A Step By Step Guide to Changing Your Record Player Needle

The needle – or stylus – on your record player or turntable is one of the most important parts of your whole set-up.

As with all moving parts on any mechanical appliance, the time comes when a replacement is due, and a stylus will need periodic changing on a turntable.

This can seem like a daunting task but the truth is that it’s a relatively straightforward one if you follow some key steps, and take good care when changing a stylus.

I recently had to change the stylus on my turntable, so I put together a step-by-step guide (with pictures) to doing it, which I’ve shared below.

Why Is It Important to Change Your Record Player Needle?

When it comes to maintaining sound quality and protecting your records, a well-cared for stylus is essential. The stylus is the only part of a turntable that comes into direct contact with a record’s surface, so it needs close attention.

A turntable stylus, however well maintained, will wear down over time and need replacing. As this degradation of the stylus happens, there will be an effect on the sound quality of the records being played, as well as on the physical condition of the records.

For this reason it’s really important to maintain a clean stylus, keep an eye on its general condition (although this is hard with the naked eye and any degradation is also very gradual over time), and eventually switch it out for a new one.

How to Know When It’s the Right Time to Change a Record Player Stylus

While it’s not possible to give a “one size fits all” answer to the question due to the importance of the condition of the individual stylus in question, it is possible to make an informed call.

There are several factors that influence when a turntable stylus should be changed. These include: the stylus’ recommended lifespan as per manufacturer guidelines, its actual age, the hours of use it has had, its audible and visual performance and its general condition.

There are also some important audible and visible signs that, while not always easy to pick up on, do give a real indication. More on these below!

The Expected Lifetime of a Turntable Stylus

If well cared for, the general rule of thumb for the lifetime of a turntable stylus is approximately 1000 hours of playing time before it needs to be changed. If you were using your turntable for an hour a day this would mean roughly after two-and-a-half years.

Not all stylus manufacturers state the expected lifetime of their styli, but I’ve rounded up some of the major players who do here to show the variance in advice given:

BrandRecommended Stylus LifetimeBrand Comments
Audio-TechnicaBetween 600 and 1000 hours“When the diamond is worn out, (between 600 and 1000 hours) or if the cantilever becomes damaged, the stylus assembly needs to be replaced.”
OrtofonUp to 2000 hours“With proper care we find that up to 1000 hours is possible without degradation of performance. The stylus does begin to exhibit changes after 1000 hours, but the stylus life as a whole is expected to top 2000 hours.”
Roksan800-1000 hours“The stylus should last around 800-1000 playing hours.”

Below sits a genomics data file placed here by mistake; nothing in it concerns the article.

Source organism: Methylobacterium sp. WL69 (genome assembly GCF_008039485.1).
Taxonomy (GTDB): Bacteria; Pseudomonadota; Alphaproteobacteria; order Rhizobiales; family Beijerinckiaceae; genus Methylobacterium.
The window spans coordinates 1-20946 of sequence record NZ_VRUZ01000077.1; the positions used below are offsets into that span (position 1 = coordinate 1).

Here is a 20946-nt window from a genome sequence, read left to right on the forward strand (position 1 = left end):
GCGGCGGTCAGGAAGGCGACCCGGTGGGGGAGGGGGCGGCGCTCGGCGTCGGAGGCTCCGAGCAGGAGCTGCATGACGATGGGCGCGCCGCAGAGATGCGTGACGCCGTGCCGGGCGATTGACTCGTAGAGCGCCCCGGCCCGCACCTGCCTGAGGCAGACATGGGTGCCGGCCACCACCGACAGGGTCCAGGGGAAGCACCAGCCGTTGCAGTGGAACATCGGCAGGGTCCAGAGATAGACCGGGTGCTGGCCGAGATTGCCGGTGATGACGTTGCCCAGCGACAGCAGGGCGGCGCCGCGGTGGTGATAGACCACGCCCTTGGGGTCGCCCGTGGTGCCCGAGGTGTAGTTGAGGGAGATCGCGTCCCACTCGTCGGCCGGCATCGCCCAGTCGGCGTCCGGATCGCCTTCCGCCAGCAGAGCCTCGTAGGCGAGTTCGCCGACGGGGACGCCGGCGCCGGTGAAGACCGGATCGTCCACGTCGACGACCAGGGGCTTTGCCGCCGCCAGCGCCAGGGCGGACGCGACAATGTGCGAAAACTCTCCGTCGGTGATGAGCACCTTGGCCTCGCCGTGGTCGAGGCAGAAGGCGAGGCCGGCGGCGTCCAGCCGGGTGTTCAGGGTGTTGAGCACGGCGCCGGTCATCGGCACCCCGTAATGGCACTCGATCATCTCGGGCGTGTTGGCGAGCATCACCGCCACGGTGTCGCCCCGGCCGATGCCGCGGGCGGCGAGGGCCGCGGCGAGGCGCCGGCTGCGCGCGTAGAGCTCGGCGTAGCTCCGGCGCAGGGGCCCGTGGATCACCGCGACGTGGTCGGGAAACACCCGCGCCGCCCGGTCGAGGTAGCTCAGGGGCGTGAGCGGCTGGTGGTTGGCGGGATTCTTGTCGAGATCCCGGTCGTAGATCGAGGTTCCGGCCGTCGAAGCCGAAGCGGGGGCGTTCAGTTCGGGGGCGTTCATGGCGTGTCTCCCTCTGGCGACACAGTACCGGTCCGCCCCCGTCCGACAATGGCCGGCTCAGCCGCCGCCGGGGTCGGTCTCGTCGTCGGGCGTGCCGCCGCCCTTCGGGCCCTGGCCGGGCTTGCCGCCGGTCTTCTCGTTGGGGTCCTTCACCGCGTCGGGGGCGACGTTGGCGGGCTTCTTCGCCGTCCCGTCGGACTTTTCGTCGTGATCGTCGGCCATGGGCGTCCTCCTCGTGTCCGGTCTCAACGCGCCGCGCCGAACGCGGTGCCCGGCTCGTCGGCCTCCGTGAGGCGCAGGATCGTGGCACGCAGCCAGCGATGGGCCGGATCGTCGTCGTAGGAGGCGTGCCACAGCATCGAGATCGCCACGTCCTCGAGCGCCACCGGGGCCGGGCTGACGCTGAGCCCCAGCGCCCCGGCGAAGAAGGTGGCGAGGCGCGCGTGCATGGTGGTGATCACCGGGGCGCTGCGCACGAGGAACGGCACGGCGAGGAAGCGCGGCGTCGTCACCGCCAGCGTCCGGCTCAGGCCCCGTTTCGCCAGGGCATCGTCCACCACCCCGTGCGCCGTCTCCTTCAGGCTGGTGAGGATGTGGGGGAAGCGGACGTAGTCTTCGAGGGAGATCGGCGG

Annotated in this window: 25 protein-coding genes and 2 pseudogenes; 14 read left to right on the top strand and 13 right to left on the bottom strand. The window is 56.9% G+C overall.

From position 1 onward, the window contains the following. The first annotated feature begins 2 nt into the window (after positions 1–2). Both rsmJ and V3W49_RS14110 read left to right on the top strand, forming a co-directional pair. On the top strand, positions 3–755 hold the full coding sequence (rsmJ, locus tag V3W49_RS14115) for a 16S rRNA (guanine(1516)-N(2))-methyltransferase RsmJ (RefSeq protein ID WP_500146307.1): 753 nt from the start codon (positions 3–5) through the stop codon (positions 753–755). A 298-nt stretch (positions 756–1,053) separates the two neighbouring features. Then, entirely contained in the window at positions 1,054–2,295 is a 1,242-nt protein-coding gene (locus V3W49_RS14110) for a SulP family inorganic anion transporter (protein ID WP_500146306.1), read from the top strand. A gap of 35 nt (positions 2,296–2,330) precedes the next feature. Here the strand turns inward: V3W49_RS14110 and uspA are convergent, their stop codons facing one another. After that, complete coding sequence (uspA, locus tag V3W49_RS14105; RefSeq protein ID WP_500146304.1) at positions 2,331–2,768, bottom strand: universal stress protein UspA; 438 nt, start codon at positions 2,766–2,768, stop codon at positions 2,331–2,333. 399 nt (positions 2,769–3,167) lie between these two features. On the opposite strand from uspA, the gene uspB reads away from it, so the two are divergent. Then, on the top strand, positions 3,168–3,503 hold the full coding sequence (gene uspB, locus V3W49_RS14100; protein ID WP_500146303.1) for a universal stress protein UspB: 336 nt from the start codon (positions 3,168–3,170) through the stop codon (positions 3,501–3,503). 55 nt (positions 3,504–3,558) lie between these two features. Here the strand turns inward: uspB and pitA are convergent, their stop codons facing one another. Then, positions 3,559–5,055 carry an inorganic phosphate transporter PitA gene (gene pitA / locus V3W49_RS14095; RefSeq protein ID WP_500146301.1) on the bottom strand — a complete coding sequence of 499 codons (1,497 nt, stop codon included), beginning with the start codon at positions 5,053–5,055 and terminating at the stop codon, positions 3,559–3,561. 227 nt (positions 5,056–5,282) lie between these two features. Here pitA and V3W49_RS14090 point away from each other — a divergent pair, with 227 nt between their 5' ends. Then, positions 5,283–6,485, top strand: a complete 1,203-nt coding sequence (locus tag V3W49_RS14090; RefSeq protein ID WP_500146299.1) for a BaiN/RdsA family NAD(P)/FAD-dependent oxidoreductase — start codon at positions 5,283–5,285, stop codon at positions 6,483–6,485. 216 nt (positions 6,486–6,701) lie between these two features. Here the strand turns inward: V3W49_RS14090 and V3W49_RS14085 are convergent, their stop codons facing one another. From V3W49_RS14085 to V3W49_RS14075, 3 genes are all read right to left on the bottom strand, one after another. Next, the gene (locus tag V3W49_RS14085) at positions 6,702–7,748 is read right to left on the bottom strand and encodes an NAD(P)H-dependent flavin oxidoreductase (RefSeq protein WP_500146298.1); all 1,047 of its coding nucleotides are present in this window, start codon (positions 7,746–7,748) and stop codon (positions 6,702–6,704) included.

Denon400 hours“The supplied stylus is good for approximately 400 hours of playback.”
Nagaoka150-200 hours“The stylus replacement interval varies depending on the using conditions, but for general use at home, the reference time is between 150-200 hours in which the stylus begins to wear and the tone quality deteriorates.”

The Major Signs of a Worn or Damaged Record Player Stylus

Audible factors can be hard to discern and usually only become apparent very gradually over time. Likewise, visible factors can be hard to see with the naked eye and will often need some magnification of the stylus for you to be able to actually note anything that’s awry.

The key signs of a damaged turntable stylus can include: excessive sibilance, sound distortion, degradation in sound quality, skipping or bouncing, stylus misalignment, misshapen stylus head, and residue on the stylus.

If you’re experiencing sound issues with your turntable, and aren’t able to get to the bottom of what the problem is, check out our troubleshooting guide here.

Audible Factors:

Excessive sibilanceHiss or static during record playback
Sound distortionHigh and/or low frequencies sound bad (treble and bass don’t sound like you know they should)
Degradation in sound qualityMuffle, gradual drop in crispness and overall clarity of music playback
Skipping or bouncingA stylus that’s skipping or bouncing on the record isn’t just frustrating when listening to your music, it’s a sign that either the alignment and set up of the stylus or the needle itself needs serious attention

Visible Factors:

Stylus alignmentIf the needle head of the stylus is misaligned, bent, has a jagged edge or any other visible defect. The same goes for the cantilever’s shape and angle
Needle head shapeIf you have a spherical stylus, which is the most widely used type, and it has become more pointed, this is a sign of extreme stylus wear
Dirt or residue on stylusIf the tip of the stylus has black residue which is not easily removed with careful cleaning